The third annual meeting of FACE-IT project
Close to 40 scientists from Norway, Denmark, Germany, France, Greenland and Canada met in Bodø for the third annual FACE-IT project meeting and general assembly.
Environments connected to Arctic fjords are changing rapidly, with consequences for society. A warmer climate is a driver of change, but other factors also play a significant role, including challenges and opportunities from fishing, tourism, shipping, and changing socio-economic conditions. FACE-IT is an EU-funded research program about managing the consequences of these changes with a focus on marine biodiversity, ecosystems and livelihood and tourism activities in Arctic societies.
The research project started in 2020, and FACE-IT scientists recently met in Bodø for the third annual meeting and general assembly. Close to 40 scientists from Norway, Denmark, Germany, France, Greenland and Canada met at the Jekt Trade Museum 3 - 5 October 2023 to discuss project results and scientific and outreach plans for the final year. As one of the project's partners, Nordland Research Institute was hosting the meeting.
– “It is fun to host the FACE-IT crowd here in Bodø. This is a group of scientists that all work in the North, but very few live in the North. I was a part of the original team that developed the project and was determined to have a strong and visible social science component. Being at the Jekt Trade Museum provides an excellent context for illustrating how important coastal activities are in the north.” – says NRI’s Research Professor Grete Hovelsrud.
Kai Bischof, professor of Marine Botany at the University of Bremen, Germany, and scientific coordinator of the project, sums up the meeting:
– "The setting here at the museum is very nice with a sea view. We are all working in coastal science, either from a natural or social science perspective, but it all comes together in the coasts, the fjords, and the Arctic. So, the environment here is stimulating."
Nordland Research Institute and social sciences
Bischof was unfamiliar with Nordland Research Institute before the project but sees the institute as providing essential expertise for the project: -"NRI is mainly responsible for the synthesis part of the project. And that means it's in a central position, gathering social and natural science knowledge and then relating this to management options." In addition, NRI co-leads the work and case studies in Finnmark and Svalbard on tourism and livelihoods in the project.
He continues: -"I had to learn more about the differences in social and natural sciences. Sometimes, we have a different language and mean other things with the same expressions. But I think we found an excellent mode to operate together."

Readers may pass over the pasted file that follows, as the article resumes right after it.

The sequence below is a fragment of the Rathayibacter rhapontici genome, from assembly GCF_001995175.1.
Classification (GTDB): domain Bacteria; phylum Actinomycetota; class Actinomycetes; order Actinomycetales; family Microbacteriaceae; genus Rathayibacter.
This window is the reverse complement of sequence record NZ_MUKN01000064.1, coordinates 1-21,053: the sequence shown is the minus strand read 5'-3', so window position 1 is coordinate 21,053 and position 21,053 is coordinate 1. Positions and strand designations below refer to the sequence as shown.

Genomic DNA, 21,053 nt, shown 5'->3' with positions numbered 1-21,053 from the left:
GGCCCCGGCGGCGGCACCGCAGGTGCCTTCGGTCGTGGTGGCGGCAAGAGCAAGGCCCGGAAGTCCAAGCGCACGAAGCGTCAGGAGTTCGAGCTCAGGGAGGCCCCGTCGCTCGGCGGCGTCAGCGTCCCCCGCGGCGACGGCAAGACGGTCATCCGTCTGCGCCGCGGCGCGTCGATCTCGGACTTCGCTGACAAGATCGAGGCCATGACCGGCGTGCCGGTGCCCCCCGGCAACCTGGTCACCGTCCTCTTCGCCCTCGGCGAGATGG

Hovelsrud adds: -“FACE-IT brings together a broad range of scientific disciplines from the social and natural sciences. It is a true interdisciplinary project. It is also a transdisciplinary project because we include expert knowledge from local and Indigenous communities and stakeholders. Such integration of knowledges comes with both challenges and new insights, but it requires an openness and respect for different viewpoints and what we consider to be most important. It is both an acrobatic and diplomatic exercise.
Changes in marine biodiversity, ecosystems and Arctic societies
The FACE-IT scientists are both studying the particularities of their own field, such as sea birds, seaweed or multiple coastal use in local and Indigenous communities and are looking at these in combination. Some surprising findings are emerging from the first three years of the project.
– “The perception was that seaweeds might be a winner with global climate change, as they could progress northward with temperature increase." -Bischof talks about his field of Marine Botany and continues: -"But it's not so easy because their progression might be limited by a deteriorating light climate, for example. So, this is one particular thing that surprised me."
Another thing that has surprised Bischof is that climate change directly affects human behaviour in the Arctic, and he mentions tourism as a case.
– “Our case studies in Greenland, Svalbard and Finnmark are showing how important the local and Indigenous voices are in defining the drivers of change and to address the solutions we need for managing the resources. Climate change is not on top of the agenda in our case communities, but nevertheless play an important in role in shaping the nature the tourists are interested in and the marine species important for livelihoods.” – says Hovelsrud.
Science versus governance
– "If you visit the Arctic regularly, you observe the changes yourself, and despite better knowledge, action [on climate change] could be faster." - Bischof reflects. There is a forecast of a completely ice-free Arctic 50 years from now, and Bischof sees it as vital that the FACE-IT project delivers results of relevance to policy and governance.
– “The project is active in spreading the word and engaging in outreach activities. Political decisions are out of our reach, but we can enable decision-makers with the knowledge we gather in the project. Reversing climate change is far beyond our ability, but we could try to mitigate the direct impact, for example, by reducing external stresses to protect biodiversity." -Bischof sums up.